Here's the song by song description of Paradiso, to be released this coming Tuesday, November 22: Paradiso to me represents an era of resolution, beauty and calm, possibly after a stormy stretch of life. The feelings in me that the music generates call to mind old world art, beauty, drama, and warmth. Some of the music that influenced me before and during the recording of Paradiso include a recent fascination with Tchaikovsky, as well as long-time influences Erik Satie, Beethoven, Bach; and film composers Craig Armstrong and Philip Glass. Like my previous project, “The Crossing”, my goal was to avoid the mine-field of cliches that solo piano music naturally calls to mind, while creating original pieces of art. A SONG BY SONG DESCRIPTION:
GRETCHEN’S THEME: Obviously written for my musical partner and wife, singer-songwriter Gretchen Peters. There are shades of (Scottish film composer) Craig Armstrong and Beethoven in this piece.
NORTH PLATTE: This piece was written, recorded and released previously in two parts on the album “One To The Heart, One To The Head”, by Gretchen Peters with Tom Russell. At the time that album was being written, Tom asked me to write an atmospheric piece to open the album. I had just watched the movie “Something about Schmidt”, starring Jack Nicholson, with a great soundtrack that included Erik Satie’s music . A large part of the film was shot on the Northern High Plains in between Minnesota and Denver. The starkness of the landscape was in my mind as I wrote this piece, and North Platte, both the town and the river, captured in two words exactly what I was seeing and hearing.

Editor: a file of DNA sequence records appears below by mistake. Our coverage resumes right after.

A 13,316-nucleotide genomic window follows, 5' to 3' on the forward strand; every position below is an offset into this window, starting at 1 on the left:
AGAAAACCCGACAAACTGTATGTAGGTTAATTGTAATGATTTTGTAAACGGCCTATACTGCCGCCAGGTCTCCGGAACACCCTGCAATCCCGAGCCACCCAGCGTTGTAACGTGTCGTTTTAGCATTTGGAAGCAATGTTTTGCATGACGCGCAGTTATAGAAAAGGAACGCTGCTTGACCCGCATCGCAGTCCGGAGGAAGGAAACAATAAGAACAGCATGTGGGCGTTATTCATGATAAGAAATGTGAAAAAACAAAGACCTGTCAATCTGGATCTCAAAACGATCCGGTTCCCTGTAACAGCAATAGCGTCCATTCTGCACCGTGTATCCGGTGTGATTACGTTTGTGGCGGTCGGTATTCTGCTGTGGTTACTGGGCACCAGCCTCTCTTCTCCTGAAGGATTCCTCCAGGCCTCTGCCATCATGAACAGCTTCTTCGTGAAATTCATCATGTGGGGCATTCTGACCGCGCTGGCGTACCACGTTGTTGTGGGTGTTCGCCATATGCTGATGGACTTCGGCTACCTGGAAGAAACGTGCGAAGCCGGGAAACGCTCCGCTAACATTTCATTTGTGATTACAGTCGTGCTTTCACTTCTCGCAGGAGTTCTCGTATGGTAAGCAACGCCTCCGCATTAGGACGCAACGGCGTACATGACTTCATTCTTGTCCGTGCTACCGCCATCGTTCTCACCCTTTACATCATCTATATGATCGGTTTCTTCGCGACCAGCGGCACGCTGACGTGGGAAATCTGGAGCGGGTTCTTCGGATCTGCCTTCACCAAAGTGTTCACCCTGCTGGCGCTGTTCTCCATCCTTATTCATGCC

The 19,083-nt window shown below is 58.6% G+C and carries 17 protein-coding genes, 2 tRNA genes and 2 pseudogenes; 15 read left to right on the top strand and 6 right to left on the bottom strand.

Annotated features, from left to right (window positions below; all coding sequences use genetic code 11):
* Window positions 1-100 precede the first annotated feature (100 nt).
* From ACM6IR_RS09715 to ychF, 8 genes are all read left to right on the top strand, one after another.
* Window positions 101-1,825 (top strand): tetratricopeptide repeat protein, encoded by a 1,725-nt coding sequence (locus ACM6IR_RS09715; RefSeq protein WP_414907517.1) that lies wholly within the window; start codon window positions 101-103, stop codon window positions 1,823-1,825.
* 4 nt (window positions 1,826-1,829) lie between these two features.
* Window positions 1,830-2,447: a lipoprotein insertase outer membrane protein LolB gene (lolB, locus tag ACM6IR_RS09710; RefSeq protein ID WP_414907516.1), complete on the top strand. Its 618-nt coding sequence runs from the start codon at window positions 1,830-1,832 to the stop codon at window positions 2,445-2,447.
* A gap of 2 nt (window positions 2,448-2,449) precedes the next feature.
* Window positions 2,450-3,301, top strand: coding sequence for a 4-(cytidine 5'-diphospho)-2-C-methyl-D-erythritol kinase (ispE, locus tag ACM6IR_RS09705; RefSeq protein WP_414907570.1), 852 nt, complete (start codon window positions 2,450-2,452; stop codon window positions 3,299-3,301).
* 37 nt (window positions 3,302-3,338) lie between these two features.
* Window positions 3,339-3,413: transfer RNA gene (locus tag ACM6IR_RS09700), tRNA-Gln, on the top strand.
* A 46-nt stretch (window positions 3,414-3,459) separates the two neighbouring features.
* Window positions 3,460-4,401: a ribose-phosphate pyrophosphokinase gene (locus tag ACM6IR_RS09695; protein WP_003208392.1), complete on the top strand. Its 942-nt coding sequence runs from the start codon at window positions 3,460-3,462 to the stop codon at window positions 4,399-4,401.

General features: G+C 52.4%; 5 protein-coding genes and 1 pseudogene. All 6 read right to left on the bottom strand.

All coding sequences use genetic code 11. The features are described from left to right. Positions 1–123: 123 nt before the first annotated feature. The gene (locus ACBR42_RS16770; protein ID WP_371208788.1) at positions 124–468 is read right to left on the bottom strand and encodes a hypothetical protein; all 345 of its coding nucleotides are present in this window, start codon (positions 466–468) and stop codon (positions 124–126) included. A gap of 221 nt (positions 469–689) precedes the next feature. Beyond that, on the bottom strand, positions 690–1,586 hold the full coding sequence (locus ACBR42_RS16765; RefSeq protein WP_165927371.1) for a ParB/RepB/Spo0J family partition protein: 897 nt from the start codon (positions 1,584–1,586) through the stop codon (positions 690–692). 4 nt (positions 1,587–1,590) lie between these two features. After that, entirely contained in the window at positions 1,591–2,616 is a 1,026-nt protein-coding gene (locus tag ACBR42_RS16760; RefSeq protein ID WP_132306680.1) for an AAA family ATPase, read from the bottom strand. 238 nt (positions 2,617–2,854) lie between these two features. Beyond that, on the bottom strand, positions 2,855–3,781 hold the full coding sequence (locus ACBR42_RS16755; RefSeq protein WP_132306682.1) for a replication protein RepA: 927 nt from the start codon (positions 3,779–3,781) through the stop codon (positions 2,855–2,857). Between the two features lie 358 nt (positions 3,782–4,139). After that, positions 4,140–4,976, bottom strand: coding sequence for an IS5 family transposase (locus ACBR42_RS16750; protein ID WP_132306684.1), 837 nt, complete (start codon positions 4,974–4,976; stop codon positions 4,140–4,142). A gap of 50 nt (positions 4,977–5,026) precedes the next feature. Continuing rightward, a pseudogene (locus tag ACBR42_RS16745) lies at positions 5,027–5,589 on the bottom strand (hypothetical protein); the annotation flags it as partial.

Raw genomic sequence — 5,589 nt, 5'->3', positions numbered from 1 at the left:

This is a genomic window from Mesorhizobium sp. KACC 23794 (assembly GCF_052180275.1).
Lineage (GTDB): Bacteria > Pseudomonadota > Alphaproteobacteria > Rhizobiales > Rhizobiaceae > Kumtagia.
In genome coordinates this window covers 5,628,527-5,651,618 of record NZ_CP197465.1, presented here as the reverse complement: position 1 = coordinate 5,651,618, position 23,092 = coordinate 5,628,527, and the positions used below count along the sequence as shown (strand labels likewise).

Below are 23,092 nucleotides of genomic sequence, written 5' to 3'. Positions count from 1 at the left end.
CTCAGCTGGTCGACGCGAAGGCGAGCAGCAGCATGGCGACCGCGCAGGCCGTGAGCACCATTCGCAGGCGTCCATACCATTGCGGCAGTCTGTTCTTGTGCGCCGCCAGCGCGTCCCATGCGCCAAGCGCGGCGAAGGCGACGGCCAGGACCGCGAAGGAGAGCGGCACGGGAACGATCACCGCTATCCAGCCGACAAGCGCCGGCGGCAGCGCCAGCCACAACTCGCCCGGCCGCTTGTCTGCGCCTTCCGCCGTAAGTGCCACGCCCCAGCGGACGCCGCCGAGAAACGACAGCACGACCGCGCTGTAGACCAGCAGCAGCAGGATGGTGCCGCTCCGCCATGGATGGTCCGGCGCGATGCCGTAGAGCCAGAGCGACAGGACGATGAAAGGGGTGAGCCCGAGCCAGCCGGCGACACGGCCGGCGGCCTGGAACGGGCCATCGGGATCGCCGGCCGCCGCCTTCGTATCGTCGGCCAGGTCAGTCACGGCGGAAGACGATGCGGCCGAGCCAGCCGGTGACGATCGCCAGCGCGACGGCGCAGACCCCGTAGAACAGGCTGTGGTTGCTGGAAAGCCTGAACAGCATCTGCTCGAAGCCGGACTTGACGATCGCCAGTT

KOBLENZ: I wrote this piece shortly before Gretchen Peters and I left for a tour of Germany and Holland in March, 2011. I was fine tuning it during the tour, and debuted it one night at our gig in Koblenz, a lovely city on the Rhine in Northern Germany. It was received warmly, and I promised the audience I would name it after their beautiful city. David Henry’s cello adds much to this piece.
YOUTH AND AGE: My son Brennan came over while I was recording this album, and we wrote and recorded this piece over the course of a few days. His guitar parts added a whole new dimension to both the song and the album. Gretchen came up with the title from a William Butler Yeats poem. We all thought it was a great title for this ‘cross-generational’ musical moment.
PARADISO: Very much influenced by French parlor music of the last century, with a splash of Philip Glass on the intro. Like “Koblenz”, I had written most of this piece in the year before our German/Holland tour of March 2011. I finished it and started playing it during our soundchecks. The live debut came one night at the famous Paradiso venue in Amsterdam, and as happened in Koblenz, I promised the audience that I would name the piece for them. I liked the title so much I decided to use it for the album title.